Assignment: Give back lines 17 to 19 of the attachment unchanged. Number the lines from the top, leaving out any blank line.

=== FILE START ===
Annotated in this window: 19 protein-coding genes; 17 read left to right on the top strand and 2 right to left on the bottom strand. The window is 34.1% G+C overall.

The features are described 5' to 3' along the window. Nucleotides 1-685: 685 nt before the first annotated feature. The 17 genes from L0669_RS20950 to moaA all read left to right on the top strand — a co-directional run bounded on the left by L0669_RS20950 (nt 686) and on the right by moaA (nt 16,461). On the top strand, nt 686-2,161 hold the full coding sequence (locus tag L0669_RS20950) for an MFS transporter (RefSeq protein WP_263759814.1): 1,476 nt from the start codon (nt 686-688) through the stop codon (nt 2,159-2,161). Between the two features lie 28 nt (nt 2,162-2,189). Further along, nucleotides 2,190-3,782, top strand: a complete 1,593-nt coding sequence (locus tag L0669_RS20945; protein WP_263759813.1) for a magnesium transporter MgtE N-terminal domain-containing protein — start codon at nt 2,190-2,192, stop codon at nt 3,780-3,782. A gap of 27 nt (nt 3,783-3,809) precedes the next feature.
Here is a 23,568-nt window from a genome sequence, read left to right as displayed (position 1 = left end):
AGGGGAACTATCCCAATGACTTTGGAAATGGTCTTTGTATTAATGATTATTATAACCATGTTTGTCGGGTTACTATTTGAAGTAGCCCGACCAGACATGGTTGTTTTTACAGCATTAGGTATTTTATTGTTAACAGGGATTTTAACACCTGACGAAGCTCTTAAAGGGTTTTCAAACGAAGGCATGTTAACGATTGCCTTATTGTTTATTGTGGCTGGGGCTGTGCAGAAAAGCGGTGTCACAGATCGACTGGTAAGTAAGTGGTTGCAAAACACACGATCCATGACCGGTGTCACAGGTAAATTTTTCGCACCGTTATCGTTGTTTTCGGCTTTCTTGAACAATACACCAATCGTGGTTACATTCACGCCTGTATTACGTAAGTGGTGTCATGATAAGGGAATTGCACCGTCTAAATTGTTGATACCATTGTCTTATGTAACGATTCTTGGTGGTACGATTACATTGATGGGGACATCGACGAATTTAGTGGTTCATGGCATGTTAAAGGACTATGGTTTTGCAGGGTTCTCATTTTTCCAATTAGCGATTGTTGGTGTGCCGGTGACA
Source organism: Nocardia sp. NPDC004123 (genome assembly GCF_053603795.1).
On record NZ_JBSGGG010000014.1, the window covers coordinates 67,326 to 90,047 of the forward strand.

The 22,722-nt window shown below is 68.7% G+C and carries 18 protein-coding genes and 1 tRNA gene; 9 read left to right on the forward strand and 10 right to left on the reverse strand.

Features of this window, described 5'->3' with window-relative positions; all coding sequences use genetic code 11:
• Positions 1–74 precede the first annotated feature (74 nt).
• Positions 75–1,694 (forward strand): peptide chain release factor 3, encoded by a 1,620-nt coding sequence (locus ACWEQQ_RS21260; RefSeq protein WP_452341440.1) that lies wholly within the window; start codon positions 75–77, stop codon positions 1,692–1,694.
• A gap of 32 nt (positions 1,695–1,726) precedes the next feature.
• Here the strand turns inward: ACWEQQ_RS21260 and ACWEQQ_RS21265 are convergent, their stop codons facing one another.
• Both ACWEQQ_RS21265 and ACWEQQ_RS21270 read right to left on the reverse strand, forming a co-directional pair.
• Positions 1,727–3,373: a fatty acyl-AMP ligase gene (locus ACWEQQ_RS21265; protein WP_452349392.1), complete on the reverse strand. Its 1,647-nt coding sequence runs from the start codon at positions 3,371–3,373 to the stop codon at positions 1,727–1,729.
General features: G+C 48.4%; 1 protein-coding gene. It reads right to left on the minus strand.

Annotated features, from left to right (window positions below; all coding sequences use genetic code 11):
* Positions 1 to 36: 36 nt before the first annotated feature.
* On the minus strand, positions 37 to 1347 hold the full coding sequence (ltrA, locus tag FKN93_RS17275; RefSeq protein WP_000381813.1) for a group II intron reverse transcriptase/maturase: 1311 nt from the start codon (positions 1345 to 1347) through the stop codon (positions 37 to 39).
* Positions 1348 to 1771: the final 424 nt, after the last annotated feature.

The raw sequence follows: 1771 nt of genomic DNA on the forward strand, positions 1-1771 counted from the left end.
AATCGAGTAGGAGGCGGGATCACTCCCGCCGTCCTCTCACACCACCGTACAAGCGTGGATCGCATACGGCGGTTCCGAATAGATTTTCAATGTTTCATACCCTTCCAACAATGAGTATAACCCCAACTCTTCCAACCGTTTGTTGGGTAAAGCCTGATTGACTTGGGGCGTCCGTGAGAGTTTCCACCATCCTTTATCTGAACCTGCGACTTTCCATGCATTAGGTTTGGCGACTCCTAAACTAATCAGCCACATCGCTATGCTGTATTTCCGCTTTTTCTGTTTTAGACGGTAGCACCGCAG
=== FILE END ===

* Positions 1 to 36: 36 nt before the first annotated feature.
* On the minus strand, positions 37 to 1347 hold the full coding sequence (ltrA, locus tag FKN93_RS17275; RefSeq protein WP_000381813.1) for a group II intron reverse transcriptase/maturase: 1311 nt from the start codon (positions 1345 to 1347) through the stop codon (positions 37 to 39).
* Positions 1348 to 1771: the final 424 nt, after the last annotated feature.